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What you need to know about terminating a reverse mortgage

What you need to know about terminating a reverse mortgage

You may have considered applying for a reverse mortgage if you are a senior homeowner who needs extra money to pay for medical bills, renovate your home, or even help support your lifestyle. This form of borrowing helps retirees and pensioners to borrow against the equity of their home.

Read on to learn more about how to terminate a reverse mortgage if you’re having second thoughts.

What is a reverse mortgage?

A reverse mortgage is a way of borrowing money using your home as security. You take the mortgage as a lump sum amount, a line of credit, a regular income stream, or a combination of the above options.

With this type of mortgage, you won't have to worry about making ongoing payments. The repayment will only occur when you sell the house, move into aged care, or die. With a reverse mortgage, the compounded interest gets added to the amount you owe. As a result, further interest is calculated on the total amount you owe. Soon you may end up owing much more than you borrowed. That’s why it’s essential to understand all aspects of your reverse mortgage and how you can terminate it.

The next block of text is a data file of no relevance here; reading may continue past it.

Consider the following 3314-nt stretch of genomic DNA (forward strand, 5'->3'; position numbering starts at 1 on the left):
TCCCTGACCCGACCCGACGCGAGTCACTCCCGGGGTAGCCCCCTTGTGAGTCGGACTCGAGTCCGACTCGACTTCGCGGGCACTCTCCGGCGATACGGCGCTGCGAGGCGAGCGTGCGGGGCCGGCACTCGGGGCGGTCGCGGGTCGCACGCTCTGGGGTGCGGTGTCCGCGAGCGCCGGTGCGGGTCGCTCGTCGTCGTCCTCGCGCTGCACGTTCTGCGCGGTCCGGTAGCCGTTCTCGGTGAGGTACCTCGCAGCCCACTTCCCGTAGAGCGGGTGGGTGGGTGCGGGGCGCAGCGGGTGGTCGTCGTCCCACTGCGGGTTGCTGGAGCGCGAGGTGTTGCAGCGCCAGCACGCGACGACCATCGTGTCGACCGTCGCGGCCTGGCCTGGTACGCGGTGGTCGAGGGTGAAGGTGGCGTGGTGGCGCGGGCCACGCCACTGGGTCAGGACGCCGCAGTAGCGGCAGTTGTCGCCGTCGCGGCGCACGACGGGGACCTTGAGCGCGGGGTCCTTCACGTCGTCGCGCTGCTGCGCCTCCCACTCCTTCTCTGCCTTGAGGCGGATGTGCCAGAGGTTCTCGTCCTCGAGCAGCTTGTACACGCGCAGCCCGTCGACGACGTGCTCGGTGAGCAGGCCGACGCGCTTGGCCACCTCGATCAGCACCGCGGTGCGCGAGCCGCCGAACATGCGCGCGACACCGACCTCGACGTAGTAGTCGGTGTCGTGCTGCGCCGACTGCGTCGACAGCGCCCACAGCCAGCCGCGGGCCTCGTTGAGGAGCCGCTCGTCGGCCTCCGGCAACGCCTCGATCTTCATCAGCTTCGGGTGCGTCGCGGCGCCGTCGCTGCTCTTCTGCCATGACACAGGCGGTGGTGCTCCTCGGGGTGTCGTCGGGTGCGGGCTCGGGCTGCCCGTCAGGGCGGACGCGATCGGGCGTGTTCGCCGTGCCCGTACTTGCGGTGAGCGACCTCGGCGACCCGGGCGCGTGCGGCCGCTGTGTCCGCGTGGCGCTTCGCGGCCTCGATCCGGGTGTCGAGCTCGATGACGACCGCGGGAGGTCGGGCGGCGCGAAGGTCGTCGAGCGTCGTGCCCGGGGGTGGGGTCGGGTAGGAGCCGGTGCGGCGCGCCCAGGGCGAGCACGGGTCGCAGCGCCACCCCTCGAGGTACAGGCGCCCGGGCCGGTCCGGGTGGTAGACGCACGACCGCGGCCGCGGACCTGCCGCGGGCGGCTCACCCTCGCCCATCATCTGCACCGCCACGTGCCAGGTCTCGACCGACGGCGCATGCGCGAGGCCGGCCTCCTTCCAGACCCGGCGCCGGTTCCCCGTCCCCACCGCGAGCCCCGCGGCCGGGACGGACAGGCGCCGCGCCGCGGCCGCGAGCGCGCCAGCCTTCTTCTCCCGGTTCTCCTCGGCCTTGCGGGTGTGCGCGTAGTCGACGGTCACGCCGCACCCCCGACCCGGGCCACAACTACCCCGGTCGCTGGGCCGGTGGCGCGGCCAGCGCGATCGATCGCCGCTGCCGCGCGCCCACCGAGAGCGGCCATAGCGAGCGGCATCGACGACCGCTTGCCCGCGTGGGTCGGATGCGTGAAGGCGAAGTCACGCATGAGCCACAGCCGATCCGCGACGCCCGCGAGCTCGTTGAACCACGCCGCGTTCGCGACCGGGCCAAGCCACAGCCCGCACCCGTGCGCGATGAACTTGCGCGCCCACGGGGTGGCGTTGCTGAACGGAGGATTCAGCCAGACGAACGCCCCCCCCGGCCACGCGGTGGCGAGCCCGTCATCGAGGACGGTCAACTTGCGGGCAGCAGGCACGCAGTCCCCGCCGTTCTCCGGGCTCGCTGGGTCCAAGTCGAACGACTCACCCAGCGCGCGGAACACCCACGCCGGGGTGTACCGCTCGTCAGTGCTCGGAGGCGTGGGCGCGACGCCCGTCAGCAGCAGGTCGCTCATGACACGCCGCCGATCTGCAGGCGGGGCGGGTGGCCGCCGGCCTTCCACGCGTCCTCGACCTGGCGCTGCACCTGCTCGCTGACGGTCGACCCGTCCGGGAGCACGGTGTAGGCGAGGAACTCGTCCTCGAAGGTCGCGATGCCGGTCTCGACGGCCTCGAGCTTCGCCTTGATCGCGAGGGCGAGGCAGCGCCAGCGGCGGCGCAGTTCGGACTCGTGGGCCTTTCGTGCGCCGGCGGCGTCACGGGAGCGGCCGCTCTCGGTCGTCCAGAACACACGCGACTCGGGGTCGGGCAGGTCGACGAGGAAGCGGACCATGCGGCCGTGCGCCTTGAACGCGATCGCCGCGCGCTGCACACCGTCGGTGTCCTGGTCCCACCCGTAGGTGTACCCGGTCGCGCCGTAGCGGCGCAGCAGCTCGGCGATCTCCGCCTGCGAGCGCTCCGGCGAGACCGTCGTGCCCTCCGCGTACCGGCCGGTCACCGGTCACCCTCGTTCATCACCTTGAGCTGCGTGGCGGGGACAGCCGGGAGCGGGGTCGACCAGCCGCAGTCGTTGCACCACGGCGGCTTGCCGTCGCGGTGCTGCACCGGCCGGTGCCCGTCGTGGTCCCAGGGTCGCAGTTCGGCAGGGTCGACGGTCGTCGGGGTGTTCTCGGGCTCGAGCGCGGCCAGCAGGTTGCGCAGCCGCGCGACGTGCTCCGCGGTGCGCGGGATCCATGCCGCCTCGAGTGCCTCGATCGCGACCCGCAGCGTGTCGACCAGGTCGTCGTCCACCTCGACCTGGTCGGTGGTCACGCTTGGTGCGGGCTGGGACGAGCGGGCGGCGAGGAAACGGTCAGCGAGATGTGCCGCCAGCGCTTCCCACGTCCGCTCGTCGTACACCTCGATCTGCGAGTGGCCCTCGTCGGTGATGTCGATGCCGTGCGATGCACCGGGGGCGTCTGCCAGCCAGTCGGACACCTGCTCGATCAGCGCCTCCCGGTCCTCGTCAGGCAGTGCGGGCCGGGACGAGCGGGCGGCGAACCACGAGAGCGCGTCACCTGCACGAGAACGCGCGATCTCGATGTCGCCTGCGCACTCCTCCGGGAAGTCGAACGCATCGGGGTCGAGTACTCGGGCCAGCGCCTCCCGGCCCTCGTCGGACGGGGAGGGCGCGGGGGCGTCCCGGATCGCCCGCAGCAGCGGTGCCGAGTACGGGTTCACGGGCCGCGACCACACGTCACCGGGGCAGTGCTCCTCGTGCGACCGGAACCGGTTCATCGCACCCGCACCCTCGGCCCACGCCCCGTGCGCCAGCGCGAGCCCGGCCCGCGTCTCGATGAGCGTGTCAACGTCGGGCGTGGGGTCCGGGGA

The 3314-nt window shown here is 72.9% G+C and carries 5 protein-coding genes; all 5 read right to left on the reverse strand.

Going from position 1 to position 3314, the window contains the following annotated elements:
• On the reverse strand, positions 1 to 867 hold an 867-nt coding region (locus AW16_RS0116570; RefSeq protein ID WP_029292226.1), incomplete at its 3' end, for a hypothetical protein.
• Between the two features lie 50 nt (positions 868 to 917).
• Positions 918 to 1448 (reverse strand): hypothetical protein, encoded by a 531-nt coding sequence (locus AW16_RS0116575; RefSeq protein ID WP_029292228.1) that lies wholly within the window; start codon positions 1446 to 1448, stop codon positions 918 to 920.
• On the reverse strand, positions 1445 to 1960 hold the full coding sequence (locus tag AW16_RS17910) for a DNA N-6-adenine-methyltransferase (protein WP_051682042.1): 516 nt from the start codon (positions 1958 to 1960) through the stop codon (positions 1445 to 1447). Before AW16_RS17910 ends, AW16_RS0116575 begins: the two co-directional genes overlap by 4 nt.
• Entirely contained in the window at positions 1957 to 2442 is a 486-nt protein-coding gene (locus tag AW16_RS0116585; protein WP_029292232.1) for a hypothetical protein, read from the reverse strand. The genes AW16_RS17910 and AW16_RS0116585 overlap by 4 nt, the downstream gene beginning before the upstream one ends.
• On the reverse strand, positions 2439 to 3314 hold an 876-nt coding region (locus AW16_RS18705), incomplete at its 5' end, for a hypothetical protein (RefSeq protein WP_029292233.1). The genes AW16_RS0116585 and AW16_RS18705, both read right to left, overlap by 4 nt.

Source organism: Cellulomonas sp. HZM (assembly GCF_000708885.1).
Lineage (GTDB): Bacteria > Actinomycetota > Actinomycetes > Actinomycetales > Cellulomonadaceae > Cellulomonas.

How much money can you get with a reverse mortgage?

The loan amount depends on your age, your property value, and the lender. According to the Responsible Lending principles of the National Consumer Credit Protection Act, eligible candidates can borrow up to a specified margin against the security of their home.

This can range anywhere between 15-20 per cent of the value of your house at the age of 60. As you grow older, your borrowing capacity will also increase by 1 per cent more per year. So, by the age of 70, you can expect 25-30 per cent and by 80 around 35-40 per cent.

How to terminate a reverse mortgage

If you change your mind and want to opt out of a reverse mortgage, you can do it within the cooling-off period. This can range anywhere between 10 and 30 days, depending on where you reside and the terms set by your lender. By stopping your reverse mortgage agreement within this period, you may get a refund for your settlement fee, interest and the standard cost of a valuation. You will have to pay your independent legal fees or financial advice and government charges, if any.

However, if you’re wondering how to terminate a reverse mortgage after the cooling period, you may have to consider repaying the entire loan balance. If you have a considerable amount to repay and you cannot arrange the funds, an option could be to sell the house and use the proceeds to pay off the reverse mortgage.

Another option that you could explore is to refinance the reverse mortgage into a conventional home loan. However, this can be tricky. Some people also ask their family to help if they can’t get a conventional loan.

Before going ahead with any of these options, it’s important to consult an expert or a lending specialist, as reverse mortgages can be complex.

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This article was reviewed by Personal Finance Editor Jodie Humphries before it was published as part of RateCity's Fact Check process.

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